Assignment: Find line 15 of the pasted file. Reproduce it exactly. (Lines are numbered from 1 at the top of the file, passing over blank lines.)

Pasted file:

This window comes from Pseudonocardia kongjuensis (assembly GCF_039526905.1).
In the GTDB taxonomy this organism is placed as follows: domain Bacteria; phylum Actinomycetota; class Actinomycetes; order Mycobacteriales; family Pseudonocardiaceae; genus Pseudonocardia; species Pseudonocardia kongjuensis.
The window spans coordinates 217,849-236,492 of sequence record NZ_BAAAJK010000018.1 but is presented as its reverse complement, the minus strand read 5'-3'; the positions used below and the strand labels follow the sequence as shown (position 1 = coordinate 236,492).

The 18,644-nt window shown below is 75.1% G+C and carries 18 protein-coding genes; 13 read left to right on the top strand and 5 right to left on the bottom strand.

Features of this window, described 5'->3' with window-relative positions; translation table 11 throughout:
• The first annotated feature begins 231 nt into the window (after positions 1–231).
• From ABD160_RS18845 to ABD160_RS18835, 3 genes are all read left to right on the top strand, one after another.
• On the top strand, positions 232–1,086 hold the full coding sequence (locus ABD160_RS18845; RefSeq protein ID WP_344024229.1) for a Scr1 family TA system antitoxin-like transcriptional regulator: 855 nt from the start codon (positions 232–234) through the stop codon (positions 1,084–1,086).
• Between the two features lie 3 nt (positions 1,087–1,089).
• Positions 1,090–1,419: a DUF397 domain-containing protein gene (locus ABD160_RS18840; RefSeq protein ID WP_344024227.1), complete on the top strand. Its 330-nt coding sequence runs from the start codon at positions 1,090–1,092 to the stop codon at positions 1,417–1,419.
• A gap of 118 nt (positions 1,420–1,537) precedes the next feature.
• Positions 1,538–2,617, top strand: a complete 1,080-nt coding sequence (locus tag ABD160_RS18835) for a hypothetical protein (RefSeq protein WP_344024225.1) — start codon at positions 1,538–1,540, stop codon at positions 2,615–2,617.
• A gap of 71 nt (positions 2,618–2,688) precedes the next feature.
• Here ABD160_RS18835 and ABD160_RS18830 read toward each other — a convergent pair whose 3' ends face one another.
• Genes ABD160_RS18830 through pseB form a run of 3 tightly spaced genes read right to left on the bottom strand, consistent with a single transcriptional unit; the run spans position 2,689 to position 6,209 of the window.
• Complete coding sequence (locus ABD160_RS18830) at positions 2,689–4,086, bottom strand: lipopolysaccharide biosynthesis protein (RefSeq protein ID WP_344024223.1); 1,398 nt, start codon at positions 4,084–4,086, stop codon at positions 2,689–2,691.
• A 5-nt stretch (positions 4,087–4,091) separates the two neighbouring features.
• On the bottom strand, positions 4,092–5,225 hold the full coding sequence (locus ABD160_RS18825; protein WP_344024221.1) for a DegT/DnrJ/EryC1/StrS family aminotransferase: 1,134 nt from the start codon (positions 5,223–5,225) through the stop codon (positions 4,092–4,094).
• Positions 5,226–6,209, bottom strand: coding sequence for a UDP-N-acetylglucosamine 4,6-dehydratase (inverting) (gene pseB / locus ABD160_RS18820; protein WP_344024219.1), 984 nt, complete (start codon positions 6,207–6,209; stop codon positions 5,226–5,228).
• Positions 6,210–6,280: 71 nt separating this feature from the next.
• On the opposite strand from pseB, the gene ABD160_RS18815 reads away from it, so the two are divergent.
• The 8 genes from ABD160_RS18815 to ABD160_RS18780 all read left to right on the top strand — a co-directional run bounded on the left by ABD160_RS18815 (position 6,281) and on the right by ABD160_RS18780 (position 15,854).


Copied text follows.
• Genes ABD160_RS18830 through pseB form a run of 3 tightly spaced genes read right to left on the bottom strand, consistent with a single transcriptional unit; the run spans position 2,689 to position 6,209 of the window.